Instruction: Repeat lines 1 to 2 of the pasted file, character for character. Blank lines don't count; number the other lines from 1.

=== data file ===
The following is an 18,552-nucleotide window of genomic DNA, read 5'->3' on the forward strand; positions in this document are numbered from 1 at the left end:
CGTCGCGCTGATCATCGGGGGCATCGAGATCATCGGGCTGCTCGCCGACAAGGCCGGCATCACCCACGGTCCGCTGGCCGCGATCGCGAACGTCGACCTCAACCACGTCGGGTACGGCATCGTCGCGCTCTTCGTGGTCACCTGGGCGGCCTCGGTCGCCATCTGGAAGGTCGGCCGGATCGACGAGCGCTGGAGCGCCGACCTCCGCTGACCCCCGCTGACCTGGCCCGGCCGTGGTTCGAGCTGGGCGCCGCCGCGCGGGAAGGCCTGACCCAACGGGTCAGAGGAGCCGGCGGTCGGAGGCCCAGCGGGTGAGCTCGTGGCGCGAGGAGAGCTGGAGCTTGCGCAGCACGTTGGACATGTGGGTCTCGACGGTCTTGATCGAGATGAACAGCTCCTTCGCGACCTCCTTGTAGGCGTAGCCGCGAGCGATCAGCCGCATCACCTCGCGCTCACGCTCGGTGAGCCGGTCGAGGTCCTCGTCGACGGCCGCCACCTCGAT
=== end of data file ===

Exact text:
The following is an 18,552-nucleotide window of genomic DNA, read 5'->3' on the forward strand; positions in this document are numbered from 1 at the left end:
CGTCGCGCTGATCATCGGGGGCATCGAGATCATCGGGCTGCTCGCCGACAAGGCCGGCATCACCCACGGTCCGCTGGCCGCGATCGCGAACGTCGACCTCAACCACGTCGGGTACGGCATCGTCGCGCTCTTCGTGGTCACCTGGGCGGCCTCGGTCGCCATCTGGAAGGTCGGCCGGATCGACGAGCGCTGGAGCGCCGACCTCCGCTGACCCCCGCTGACCTGGCCCGGCCGTGGTTCGAGCTGGGCGCCGCCGCGCGGGAAGGCCTGACCCAACGGGTCAGAGGAGCCGGCGGTCGGAGGCCCAGCGGGTGAGCTCGTGGCGCGAGGAGAGCTGGAGCTTGCGCAGCACGTTGGACATGTGGGTCTCGACGGTCTTGATCGAGATGAACAGCTCCTTCGCGACCTCCTTGTAGGCGTAGCCGCGAGCGATCAGCCGCATCACCTCGCGCTCACGCTCGGTGAGCCGGTCGAGGTCCTCGTCGACGGCCGCCACCTCGAT